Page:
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ZocDoc Adds Former Senators Bill Frist (R-TN) and Tom Daschle (D-SD), Healthcare Heavyweights, as Advisors

zocdoc team ZocDoc Adds Former Senators Bill Frist (R TN) and Tom Daschle (D SD), Healthcare Heavyweights, as Advisors

ZocDoc team Nick Ganju (CTO), Cyrus Massoumi (CEO), Netta Samroengraja (CFO) and Oliver Kharraz (COO).


Former U.S. Senators Bill Frist, a doctor and former Senate majority leader, and Tom Daschle, author of Critical: What We Can Do About the Health-Care Crisis and former Senate minority leader, have both joined ZocDoc’s advisory board, the doctor appointment booking startup announced today.

“We very much view both these senators joining our advisory board as sort of welcoming ZocDoc to the party in terms of the healthcare establishment,” ZocDoc CEO Cyrus Massoumi told Betabeat. “We have big plans for how we want to help improve the healthcare system… we’re excited that we’re going to have the ears and the thoughts of people that really have shaped the healthcare system to date and helped to make it better.”

To most of its users, ZocDoc is a convenient way to book doctors’ appointments. But to elected officials, it represents an easy efficiency in a highly inefficient system. There is a shortage of physicians in the U.S., Mr. Massoumi said; one way to alleviate long wait times for patients is to ensure all available appointments are being booked.

“Healthcare is so massive that, yes,we are a younger company but we have very large aspirations within the healthcare ecosystem,” Mr. Massoumi said, pointing to the opportunities raised by ZocDoc’s close relationship with patients and log of their medical appointments. Additionally, healthcare laws could end up impacting ZocDoc. The startup is careful to keep patient information confidential, for example. “It’s very important to us that we understand all the different facets of healthcare,” Mr. Massoumi said.

The bipartisan duo joins ZocDoc advisors Ron Conway of SV Angel; Emil Michael, an early investor; and according to SecondMarket, blog mogul-turned-VC Michael Arrington.

Adding politicians as official advisors is not unheard but is not common among startups; by adding a former official from each party, ZocDoc sidesteps some of the potential blowback it could invite by affiliating itself with politicians (the men have opposing views on abortion, for example, not to mention a few scandals: here, here and here, for example).

But both ex-pols are powerhouses within the healthcare-industrial complex with decades of experience with the system and healthcare policy. Sen. Frist was a working heart surgeon before his tenure in the Senate, when he performed over 150 heart and lung transplants, according to a press release. He serves as chairman of the Harvard Medical School Board of Fellows, Adjunct Professor of cardiac surgery at Vanderbilt, clinical professor of surgery at Meharry Medical School, and “on the boards of numerous private and public healthcare companies as well as the Kaiser Family Foundation.”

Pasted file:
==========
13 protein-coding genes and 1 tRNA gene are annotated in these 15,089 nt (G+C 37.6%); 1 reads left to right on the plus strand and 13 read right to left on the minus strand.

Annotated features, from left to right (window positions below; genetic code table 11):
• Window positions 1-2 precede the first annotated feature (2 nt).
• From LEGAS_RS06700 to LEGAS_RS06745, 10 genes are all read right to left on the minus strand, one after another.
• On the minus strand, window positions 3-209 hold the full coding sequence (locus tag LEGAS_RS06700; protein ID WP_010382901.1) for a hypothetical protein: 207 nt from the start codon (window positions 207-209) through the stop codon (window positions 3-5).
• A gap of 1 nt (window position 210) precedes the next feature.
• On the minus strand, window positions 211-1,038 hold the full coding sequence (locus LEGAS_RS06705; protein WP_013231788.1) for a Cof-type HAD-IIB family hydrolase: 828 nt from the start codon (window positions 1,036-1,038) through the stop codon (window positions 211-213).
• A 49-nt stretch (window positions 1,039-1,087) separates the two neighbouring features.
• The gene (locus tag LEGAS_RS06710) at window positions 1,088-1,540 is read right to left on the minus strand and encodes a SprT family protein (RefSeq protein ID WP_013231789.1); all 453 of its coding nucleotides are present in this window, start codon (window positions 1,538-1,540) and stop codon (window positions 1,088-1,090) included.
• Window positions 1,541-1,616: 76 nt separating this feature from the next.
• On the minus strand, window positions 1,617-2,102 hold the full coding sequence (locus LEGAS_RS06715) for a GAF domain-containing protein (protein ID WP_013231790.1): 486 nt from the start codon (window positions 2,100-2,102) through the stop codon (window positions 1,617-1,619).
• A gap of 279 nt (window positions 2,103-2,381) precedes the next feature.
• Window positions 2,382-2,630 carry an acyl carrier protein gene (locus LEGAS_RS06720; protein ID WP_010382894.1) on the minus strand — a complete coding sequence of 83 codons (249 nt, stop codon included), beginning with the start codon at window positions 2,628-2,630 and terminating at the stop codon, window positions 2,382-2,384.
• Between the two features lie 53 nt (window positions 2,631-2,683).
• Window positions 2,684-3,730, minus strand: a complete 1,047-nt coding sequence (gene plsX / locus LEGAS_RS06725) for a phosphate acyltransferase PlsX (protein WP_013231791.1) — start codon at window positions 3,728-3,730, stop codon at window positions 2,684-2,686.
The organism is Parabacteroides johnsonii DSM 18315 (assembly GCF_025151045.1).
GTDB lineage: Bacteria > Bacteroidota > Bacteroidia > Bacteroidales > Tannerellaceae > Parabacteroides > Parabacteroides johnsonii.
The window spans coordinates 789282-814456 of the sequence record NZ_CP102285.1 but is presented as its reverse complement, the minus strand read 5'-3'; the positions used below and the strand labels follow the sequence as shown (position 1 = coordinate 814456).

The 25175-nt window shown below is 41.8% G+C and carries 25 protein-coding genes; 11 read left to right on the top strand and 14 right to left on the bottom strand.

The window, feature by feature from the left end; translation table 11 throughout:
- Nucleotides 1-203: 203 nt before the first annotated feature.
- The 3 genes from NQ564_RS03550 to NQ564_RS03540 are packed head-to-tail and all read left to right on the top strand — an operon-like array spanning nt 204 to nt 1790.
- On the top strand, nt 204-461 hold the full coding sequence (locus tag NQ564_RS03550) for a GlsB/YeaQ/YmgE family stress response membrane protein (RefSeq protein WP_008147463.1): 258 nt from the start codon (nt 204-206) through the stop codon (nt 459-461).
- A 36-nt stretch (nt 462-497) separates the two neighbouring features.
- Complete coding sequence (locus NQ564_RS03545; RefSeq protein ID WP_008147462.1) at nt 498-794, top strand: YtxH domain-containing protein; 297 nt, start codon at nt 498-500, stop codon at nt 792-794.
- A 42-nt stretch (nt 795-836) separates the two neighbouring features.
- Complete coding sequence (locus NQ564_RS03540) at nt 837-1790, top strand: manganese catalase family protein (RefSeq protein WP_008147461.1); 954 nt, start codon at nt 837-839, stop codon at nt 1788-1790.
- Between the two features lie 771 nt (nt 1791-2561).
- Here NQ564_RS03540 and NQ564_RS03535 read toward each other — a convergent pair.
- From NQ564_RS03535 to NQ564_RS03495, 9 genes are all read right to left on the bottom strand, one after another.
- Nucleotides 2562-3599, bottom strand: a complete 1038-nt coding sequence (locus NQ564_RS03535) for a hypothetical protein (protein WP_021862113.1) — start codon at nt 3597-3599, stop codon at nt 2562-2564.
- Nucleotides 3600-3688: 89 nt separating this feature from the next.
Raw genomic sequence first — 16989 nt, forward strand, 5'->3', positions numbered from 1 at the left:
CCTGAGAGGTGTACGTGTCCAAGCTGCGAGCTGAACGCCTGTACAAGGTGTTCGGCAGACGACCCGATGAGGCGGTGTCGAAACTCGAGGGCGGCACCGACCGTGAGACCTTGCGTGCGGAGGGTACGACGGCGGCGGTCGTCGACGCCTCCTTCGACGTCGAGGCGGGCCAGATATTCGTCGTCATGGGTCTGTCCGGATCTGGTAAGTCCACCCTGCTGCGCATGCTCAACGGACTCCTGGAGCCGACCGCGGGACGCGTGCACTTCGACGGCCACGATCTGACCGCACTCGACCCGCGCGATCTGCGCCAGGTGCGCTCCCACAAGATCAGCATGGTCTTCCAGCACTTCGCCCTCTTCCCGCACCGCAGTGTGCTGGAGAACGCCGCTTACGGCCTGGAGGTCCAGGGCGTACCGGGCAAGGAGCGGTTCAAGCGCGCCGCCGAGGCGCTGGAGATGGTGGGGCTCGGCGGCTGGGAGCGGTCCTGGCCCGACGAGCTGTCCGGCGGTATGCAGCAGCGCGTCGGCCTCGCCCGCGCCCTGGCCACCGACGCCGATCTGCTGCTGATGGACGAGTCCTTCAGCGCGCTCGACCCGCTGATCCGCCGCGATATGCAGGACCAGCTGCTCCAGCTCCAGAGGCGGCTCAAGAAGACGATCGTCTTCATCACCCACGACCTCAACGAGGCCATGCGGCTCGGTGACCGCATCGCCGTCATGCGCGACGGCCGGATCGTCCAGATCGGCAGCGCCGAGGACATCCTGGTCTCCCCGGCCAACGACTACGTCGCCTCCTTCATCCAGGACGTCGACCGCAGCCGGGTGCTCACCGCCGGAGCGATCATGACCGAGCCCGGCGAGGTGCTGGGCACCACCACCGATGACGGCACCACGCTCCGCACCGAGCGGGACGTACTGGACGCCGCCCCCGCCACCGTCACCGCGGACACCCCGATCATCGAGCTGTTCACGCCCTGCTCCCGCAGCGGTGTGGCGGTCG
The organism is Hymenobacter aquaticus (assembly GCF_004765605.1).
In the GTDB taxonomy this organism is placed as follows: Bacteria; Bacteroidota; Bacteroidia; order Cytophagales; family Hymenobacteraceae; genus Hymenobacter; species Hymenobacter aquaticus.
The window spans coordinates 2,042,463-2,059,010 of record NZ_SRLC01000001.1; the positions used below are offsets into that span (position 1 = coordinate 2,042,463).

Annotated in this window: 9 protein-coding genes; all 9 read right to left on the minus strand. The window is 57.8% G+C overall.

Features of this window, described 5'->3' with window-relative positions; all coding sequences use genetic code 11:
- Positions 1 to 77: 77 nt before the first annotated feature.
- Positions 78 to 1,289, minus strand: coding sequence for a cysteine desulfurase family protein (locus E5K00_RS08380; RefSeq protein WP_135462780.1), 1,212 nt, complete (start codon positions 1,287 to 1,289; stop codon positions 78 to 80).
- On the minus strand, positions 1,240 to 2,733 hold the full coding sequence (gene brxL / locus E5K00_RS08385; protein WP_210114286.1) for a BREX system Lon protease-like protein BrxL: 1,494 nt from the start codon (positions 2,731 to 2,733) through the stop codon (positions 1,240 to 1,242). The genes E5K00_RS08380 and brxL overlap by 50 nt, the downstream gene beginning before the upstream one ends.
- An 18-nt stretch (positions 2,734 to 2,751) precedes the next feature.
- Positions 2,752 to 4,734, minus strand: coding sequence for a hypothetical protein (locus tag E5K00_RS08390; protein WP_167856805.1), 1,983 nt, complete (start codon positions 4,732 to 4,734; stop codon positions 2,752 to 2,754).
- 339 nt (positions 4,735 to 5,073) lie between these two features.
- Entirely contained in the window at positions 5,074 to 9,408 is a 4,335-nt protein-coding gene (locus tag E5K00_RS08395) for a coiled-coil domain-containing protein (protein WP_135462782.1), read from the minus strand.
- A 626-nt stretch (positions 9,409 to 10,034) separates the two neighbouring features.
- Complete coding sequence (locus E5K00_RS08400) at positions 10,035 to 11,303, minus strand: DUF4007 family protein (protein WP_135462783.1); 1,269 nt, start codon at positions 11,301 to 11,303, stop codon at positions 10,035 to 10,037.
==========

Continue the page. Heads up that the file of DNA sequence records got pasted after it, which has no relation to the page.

“I’ve dedicated my life to affecting change in healthcare as a practicing surgeon and professor, a senator and policy maker, and through medical mission work here at home and globally,” Doctor and Sen. Bill Frist said in the release. “The same technologies that have fundamentally transformed other industries need to be applied in healthcare, where they will both dramatically enhance patient convenience and markedly improve patients’ overall health.”

In addition to co-writing a book on universal healthcare, Sen. Daschle is a member of the Health Policy and Management Executive Council at the Harvard School of Public Health; the Global Policy Advisory Council for the Health Worker Migration; the Lyndon Baines Johnson Foundation Board of Trustees; and the GE Healthymagination Advisory Board. His day job is senior policy advisor to the law firm of DLA Piper “where he provides clients with strategic advice on public policy issues such as climate change and health care,” according to the release.

“In order to see real change in our healthcare system, we all need to work together to help control skyrocketing costs and provide the access to care patients not only need, but deserve,” Sen. Daschle said in the release. “I firmly believe in the power of the private sector—and specifically ZocDoc—to work in tandem with policy makers and the medical community to change healthcare for the better by scaling our system for the future and empowering patients.”

ZocDoc also announced it is used by more than 800,000 patients each month; it’s the first time we’ve seen them release this metric. ZocDoc now offers 5.5 million available appointments with doctors and medical providers in 13 cities across the U.S. and continues to expand. The startup has about 200 employees; up from around 50-60 last year, Mr. Massoumi said.

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